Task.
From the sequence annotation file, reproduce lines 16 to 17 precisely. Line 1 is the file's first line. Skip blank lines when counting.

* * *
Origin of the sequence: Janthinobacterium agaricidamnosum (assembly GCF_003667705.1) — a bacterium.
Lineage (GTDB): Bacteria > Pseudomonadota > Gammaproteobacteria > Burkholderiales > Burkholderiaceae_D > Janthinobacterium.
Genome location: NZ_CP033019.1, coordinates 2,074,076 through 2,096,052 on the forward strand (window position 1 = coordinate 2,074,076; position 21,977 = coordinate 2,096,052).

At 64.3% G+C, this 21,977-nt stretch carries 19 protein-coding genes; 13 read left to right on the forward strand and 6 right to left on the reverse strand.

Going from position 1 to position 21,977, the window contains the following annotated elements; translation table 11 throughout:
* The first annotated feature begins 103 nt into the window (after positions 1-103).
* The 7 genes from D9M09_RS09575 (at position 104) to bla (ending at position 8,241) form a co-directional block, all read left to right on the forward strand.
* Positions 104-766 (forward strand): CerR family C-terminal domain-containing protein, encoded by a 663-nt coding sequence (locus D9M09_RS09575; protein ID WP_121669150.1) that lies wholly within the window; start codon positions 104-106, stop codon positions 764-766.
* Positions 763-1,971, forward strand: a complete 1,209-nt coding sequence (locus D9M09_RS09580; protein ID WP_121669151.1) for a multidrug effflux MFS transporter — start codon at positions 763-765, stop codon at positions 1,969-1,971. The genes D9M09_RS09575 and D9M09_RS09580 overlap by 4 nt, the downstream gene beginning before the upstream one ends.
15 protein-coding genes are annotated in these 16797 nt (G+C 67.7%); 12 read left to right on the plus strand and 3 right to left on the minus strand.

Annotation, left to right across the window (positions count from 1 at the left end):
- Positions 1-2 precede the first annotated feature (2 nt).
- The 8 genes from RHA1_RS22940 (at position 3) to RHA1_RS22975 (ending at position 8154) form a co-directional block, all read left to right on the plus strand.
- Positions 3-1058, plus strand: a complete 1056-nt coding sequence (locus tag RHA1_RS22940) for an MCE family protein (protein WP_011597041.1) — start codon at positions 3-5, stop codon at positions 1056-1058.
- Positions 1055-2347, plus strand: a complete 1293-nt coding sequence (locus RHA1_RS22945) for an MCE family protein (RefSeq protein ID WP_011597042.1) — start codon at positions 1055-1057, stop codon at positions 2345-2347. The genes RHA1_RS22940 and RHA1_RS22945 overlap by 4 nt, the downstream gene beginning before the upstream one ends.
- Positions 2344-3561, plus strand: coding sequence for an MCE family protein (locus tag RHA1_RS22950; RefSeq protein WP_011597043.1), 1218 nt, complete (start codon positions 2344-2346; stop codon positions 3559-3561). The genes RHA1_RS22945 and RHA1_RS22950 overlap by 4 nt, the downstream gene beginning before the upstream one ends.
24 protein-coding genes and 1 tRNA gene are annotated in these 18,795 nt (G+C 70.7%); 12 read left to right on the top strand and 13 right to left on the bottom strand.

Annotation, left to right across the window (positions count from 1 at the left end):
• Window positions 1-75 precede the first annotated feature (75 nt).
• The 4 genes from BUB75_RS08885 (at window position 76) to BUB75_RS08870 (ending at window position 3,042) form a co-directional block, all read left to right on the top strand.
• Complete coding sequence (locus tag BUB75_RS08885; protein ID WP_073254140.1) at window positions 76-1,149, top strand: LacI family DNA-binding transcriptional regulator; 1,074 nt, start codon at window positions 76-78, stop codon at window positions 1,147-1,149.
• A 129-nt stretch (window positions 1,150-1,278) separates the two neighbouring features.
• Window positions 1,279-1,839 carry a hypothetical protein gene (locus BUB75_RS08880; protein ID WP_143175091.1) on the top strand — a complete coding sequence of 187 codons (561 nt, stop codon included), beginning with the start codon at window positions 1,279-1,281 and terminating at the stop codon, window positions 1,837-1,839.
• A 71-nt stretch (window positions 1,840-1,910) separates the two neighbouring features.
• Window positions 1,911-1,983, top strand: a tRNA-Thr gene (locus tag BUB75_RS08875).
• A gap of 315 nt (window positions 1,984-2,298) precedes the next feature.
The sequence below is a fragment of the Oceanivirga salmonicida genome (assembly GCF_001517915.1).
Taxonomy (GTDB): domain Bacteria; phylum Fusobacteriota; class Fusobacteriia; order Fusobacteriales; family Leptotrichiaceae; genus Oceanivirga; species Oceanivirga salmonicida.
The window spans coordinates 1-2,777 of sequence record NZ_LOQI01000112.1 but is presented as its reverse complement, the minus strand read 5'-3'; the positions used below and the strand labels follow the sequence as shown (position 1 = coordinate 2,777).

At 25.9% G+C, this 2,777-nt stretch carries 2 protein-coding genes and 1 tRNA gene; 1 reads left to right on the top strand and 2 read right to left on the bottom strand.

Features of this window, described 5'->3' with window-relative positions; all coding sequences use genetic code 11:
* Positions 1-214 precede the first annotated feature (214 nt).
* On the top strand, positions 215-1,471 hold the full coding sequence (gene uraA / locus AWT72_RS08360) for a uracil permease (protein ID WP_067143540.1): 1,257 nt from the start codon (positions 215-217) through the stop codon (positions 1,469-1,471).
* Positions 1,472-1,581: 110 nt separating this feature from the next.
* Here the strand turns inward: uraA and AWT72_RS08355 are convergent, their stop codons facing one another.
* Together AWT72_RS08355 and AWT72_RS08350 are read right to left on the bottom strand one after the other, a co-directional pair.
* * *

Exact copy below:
- Positions 2344-3561, plus strand: coding sequence for an MCE family protein (locus tag RHA1_RS22950; RefSeq protein WP_011597043.1), 1218 nt, complete (start codon positions 2344-2346; stop codon positions 3559-3561). The genes RHA1_RS22945 and RHA1_RS22950 overlap by 4 nt, the downstream gene beginning before the upstream one ends.
24 protein-coding genes and 1 tRNA gene are annotated in these 18,795 nt (G+C 70.7%); 12 read left to right on the top strand and 13 right to left on the bottom strand.